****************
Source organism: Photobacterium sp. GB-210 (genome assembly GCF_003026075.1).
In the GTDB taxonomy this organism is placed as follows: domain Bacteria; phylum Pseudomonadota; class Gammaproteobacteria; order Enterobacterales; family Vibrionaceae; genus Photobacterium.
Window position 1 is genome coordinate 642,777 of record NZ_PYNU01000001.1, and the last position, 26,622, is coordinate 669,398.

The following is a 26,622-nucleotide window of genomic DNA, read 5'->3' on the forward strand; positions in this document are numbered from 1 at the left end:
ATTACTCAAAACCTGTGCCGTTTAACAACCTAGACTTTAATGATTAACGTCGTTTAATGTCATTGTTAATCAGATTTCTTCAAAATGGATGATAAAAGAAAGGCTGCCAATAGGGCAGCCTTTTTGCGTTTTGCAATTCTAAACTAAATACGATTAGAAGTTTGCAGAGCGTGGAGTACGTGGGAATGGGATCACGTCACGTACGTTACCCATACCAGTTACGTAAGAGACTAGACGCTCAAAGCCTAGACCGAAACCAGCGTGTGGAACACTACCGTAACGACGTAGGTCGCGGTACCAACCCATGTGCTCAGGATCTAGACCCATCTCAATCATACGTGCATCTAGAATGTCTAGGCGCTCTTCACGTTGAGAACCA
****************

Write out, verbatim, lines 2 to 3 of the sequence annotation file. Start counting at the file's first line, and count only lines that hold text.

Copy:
In the GTDB taxonomy this organism is placed as follows: domain Bacteria; phylum Pseudomonadota; class Gammaproteobacteria; order Enterobacterales; family Vibrionaceae; genus Photobacterium.
Window position 1 is genome coordinate 642,777 of record NZ_PYNU01000001.1, and the last position, 26,622, is coordinate 669,398.